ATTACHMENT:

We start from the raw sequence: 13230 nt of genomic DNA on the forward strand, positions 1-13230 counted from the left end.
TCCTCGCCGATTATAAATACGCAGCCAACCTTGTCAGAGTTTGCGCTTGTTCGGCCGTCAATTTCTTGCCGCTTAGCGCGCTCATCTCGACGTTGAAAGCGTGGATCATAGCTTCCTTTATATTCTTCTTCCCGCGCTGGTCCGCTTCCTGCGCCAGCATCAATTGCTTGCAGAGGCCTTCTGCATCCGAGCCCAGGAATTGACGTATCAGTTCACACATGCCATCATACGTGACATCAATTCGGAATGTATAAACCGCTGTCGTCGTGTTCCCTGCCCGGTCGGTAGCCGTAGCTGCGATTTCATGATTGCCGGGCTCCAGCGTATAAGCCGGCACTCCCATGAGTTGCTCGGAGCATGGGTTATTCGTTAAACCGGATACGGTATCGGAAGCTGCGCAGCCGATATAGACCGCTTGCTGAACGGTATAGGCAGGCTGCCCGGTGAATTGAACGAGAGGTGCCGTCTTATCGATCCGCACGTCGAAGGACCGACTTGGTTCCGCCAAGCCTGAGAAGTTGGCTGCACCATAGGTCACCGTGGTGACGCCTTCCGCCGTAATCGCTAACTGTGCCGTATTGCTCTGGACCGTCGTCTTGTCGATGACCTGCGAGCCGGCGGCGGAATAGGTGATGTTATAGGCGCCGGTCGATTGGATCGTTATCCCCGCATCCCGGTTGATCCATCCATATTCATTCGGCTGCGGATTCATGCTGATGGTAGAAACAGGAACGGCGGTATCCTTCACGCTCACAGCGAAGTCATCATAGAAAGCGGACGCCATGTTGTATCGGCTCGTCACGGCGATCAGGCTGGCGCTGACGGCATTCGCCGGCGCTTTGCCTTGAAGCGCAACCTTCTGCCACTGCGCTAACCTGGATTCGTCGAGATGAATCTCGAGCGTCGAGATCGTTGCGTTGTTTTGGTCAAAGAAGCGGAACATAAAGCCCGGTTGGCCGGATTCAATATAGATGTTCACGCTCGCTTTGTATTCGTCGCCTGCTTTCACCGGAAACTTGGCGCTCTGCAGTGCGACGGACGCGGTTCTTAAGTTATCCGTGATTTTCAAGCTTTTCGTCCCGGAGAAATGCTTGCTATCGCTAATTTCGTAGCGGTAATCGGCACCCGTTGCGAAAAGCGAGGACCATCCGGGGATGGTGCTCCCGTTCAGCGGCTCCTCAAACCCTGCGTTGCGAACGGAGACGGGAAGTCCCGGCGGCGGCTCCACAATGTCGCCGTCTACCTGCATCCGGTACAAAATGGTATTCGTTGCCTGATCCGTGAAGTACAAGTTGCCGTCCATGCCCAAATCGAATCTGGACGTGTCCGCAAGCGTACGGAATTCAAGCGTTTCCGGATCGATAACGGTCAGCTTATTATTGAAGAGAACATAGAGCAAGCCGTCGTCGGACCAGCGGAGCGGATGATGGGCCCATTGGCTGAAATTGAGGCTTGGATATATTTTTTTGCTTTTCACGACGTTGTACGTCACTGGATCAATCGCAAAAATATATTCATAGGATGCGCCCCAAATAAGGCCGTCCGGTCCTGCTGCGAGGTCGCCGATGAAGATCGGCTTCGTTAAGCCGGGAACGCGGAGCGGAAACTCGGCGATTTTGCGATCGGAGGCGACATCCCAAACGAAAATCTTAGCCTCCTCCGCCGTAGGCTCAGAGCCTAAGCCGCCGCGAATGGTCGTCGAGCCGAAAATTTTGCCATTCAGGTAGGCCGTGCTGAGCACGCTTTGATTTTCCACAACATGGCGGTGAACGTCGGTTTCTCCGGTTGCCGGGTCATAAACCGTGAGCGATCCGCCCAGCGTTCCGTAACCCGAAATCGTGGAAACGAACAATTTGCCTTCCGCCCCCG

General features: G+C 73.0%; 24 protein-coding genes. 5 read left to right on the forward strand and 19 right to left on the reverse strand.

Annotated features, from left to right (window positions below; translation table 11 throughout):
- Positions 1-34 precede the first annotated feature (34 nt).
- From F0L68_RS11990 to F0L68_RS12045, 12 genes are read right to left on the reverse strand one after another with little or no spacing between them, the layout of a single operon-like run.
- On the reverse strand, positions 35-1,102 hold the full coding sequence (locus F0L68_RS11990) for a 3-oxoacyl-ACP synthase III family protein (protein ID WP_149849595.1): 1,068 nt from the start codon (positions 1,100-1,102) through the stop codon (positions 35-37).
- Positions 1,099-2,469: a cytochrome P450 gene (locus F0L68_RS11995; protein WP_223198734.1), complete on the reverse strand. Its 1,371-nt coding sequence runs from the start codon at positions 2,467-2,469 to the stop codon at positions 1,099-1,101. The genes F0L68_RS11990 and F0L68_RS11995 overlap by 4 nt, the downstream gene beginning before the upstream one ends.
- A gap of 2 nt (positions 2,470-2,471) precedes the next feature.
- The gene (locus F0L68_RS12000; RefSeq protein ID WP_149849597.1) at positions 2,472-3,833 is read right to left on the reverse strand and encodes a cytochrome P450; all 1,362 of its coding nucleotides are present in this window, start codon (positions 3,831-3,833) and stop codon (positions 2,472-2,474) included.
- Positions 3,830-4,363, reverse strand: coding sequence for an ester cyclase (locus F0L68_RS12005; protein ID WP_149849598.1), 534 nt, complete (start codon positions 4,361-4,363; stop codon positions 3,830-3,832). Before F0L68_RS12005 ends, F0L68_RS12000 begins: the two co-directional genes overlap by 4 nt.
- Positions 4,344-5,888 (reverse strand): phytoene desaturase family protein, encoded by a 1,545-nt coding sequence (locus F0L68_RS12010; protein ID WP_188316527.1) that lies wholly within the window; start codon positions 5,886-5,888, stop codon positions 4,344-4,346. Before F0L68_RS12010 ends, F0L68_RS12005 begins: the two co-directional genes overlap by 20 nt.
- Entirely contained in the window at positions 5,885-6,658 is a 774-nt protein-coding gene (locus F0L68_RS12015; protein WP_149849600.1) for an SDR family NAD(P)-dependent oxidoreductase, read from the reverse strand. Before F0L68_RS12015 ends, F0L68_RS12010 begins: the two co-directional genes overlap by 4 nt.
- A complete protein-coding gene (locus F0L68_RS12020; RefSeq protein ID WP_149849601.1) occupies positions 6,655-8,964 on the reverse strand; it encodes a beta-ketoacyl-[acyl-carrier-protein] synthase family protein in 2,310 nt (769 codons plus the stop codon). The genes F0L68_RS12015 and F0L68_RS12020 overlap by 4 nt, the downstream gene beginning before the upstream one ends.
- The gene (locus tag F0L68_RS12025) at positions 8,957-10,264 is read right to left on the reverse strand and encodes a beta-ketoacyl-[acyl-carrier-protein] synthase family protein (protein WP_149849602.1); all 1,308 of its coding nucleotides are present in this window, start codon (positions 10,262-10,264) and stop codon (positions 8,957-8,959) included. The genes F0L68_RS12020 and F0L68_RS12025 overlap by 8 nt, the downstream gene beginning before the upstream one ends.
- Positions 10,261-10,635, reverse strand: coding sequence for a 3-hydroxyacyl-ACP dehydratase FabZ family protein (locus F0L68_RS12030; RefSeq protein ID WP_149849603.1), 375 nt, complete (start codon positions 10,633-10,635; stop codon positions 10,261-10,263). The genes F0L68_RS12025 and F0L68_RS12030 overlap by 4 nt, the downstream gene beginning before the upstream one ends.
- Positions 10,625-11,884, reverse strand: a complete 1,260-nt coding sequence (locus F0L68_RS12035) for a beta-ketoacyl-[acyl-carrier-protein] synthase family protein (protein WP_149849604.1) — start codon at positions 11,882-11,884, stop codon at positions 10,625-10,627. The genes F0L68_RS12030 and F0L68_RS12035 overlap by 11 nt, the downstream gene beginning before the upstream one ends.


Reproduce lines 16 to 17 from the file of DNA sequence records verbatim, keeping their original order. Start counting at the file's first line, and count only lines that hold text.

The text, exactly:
- Positions 10,261-10,635, reverse strand: coding sequence for a 3-hydroxyacyl-ACP dehydratase FabZ family protein (locus F0L68_RS12030; RefSeq protein ID WP_149849603.1), 375 nt, complete (start codon positions 10,633-10,635; stop codon positions 10,261-10,263). The genes F0L68_RS12025 and F0L68_RS12030 overlap by 4 nt, the downstream gene beginning before the upstream one ends.
- Positions 10,625-11,884, reverse strand: a complete 1,260-nt coding sequence (locus F0L68_RS12035) for a beta-ketoacyl-[acyl-carrier-protein] synthase family protein (protein WP_149849604.1) — start codon at positions 11,882-11,884, stop codon at positions 10,625-10,627. The genes F0L68_RS12030 and F0L68_RS12035 overlap by 11 nt, the downstream gene beginning before the upstream one ends.